More than 24 hours have passed since Essex police were called to investigate a container truck with 39 dead bodies inside, including one victim believed to be a teenager. And while police have been tight-lipped, some new information trickled out on Thursday.
British media reported that all of the dead found in the truck were Chinese nationals, according to the BBC. The truck in which they were traveling was refrigerated. Temperatures in these types of trucks can get as low as -25 degrees Celcius, prompting some to speculate that the cooling system may have been turned on accidentally.
Richard Burnett, chief executive of the Road Haulage Association, said conditions for anyone inside the truck were "absolutely horrendous."
Police discovered the bodies at 1:40 am local time on Wednesday at an industrial park in Grays.
Among the victims, Police force said 31 were men and eight women.
Initial suspicions have been confirmed: The Chinese nationals were likely victims of human trafficking.
Shaun Sawyer, the UK's National Police Chiefs Council lead for modern slavery and human trafficking, said that while UK police had prevented thousands of trafficking-related deaths, "tragically, for 39 people that didn't work yesterday."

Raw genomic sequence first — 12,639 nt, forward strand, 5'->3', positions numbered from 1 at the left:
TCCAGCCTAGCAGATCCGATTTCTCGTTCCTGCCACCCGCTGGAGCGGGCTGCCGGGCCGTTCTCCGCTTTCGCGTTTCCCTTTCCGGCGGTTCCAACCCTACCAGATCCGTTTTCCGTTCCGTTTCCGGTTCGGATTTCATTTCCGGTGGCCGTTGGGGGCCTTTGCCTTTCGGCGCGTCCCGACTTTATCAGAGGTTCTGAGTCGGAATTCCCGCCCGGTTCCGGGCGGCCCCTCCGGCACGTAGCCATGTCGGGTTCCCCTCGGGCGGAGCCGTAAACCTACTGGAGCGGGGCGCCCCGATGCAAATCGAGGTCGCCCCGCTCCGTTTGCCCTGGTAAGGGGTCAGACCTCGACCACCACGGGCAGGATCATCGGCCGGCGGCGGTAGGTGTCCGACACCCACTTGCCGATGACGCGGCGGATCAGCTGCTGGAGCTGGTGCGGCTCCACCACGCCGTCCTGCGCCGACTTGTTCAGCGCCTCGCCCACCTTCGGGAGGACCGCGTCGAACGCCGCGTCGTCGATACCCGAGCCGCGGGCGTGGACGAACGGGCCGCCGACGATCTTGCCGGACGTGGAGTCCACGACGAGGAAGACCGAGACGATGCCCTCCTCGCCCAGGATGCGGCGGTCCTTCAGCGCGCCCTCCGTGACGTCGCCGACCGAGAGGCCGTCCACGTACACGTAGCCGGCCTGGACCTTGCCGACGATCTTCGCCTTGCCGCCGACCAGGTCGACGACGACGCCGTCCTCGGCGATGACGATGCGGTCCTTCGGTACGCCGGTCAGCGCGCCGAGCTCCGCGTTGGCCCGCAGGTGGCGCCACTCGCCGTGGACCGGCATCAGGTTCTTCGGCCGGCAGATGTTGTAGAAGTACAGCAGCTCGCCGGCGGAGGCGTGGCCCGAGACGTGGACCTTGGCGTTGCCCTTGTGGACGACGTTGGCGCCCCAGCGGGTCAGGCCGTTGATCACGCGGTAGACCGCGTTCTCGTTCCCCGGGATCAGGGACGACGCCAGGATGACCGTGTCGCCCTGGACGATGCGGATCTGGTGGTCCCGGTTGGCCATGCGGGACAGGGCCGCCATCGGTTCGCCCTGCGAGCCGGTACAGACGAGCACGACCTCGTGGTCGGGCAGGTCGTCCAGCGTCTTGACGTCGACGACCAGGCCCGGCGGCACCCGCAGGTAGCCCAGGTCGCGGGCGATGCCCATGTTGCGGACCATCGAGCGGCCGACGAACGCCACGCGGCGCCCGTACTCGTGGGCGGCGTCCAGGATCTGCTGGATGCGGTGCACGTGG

Reports that the lorry was from Bulgaria have been proven incorrect: Turns out, the truck is believed to have entered the UK from Belgium.
A map provided by the BBC shows that all of the information provided by police on Wednesday about how the cargo arrived into the UK was incorrect. Meanwhile, local churches held candlelit vigils for the victims.
The trailer arrived in Purfleet on the River Thames from Zeebrugge in Belgium. A truck came to pick it up, and they left the port at Purfleet shortly after 01:05. The truck unit came from Northern Ireland.
The Bulgarian ministry of foreign affairs said that it was "highly unlikely" that the deceased were Bulgarians, and that the truck was registered in Bulgaria under the name of an Irish-owned company.
The Conservative MP Jackie Doyle-Price for the area where the bodies were found called for an international response to the deaths.
"We have partnerships in place but those efforts need to be rebooted, this is an international criminal world where many gangs are making lots of money and until states act collectively to tackle that it is going to continue," she said.
Prime Minister Boris Johnson said it was an "unimaginable tragedy and truly heartbreaking".
Unfortunately, the UK isn't a stranger to these types of incidents: In 2000, 58 Chinese nationals were found dead in a lorry at Dover after suffocating to death. Elsewhere in Europe, back in 2015, the bodies of 71 people were found in an abandoned truck on an Austrian motorway. Police believed they were victims of a Bulgarian-Hungarian human trafficking ring.
So far, the only lead is a 25-year-old man from Northern Ireland who drove the truck. He was arrested and is the main suspect into a murder investigation that has been launched over the incident. He has been identified as Mo Robinson from County Armagh.